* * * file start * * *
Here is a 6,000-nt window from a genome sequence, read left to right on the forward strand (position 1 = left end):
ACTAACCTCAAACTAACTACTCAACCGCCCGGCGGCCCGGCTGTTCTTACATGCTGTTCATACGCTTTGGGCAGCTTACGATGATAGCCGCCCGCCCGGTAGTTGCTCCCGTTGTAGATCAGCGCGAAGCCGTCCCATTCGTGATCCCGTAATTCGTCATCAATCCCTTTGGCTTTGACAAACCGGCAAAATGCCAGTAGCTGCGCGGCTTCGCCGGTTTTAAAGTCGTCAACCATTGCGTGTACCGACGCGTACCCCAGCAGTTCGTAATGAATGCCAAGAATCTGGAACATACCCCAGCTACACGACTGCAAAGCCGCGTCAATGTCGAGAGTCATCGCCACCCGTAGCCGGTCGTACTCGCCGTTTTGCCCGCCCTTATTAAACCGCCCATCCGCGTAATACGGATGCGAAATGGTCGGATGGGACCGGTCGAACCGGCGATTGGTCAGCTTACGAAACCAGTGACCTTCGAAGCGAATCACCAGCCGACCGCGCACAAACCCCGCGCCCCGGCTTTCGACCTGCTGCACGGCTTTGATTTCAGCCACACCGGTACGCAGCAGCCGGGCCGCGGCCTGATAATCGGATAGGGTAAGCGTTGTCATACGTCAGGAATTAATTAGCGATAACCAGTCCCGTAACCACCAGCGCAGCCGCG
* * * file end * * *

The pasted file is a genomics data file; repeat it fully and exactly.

Here is a 6,000-nt window from a genome sequence, read left to right on the forward strand (position 1 = left end):
ACTAACCTCAAACTAACTACTCAACCGCCCGGCGGCCCGGCTGTTCTTACATGCTGTTCATACGCTTTGGGCAGCTTACGATGATAGCCGCCCGCCCGGTAGTTGCTCCCGTTGTAGATCAGCGCGAAGCCGTCCCATTCGTGATCCCGTAATTCGTCATCAATCCCTTTGGCTTTGACAAACCGGCAAAATGCCAGTAGCTGCGCGGCTTCGCCGGTTTTAAAGTCGTCAACCATTGCGTGTACCGACGCGTACCCCAGCAGTTCGTAATGAATGCCAAGAATCTGGAACATACCCCAGCTACACGACTGCAAAGCCGCGTCAATGTCGAGAGTCATCGCCACCCGTAGCCGGTCGTACTCGCCGTTTTGCCCGCCCTTATTAAACCGCCCATCCGCGTAATACGGATGCGAAATGGTCGGATGGGACCGGTCGAACCGGCGATTGGTCAGCTTACGAAACCAGTGACCTTCGAAGCGAATCACCAGCCGACCGCGCACAAACCCCGCGCCCCGGCTTTCGACCTGCTGCACGGCTTTGATTTCAGCCACACCGGTACGCAGCAGCCGGGCCGCGGCCTGATAATCGGATAGGGTAAGCGTTGTCATACGTCAGGAATTAATTAGCGATAACCAGTCCCGTAACCACCAGCGCAGCCGCG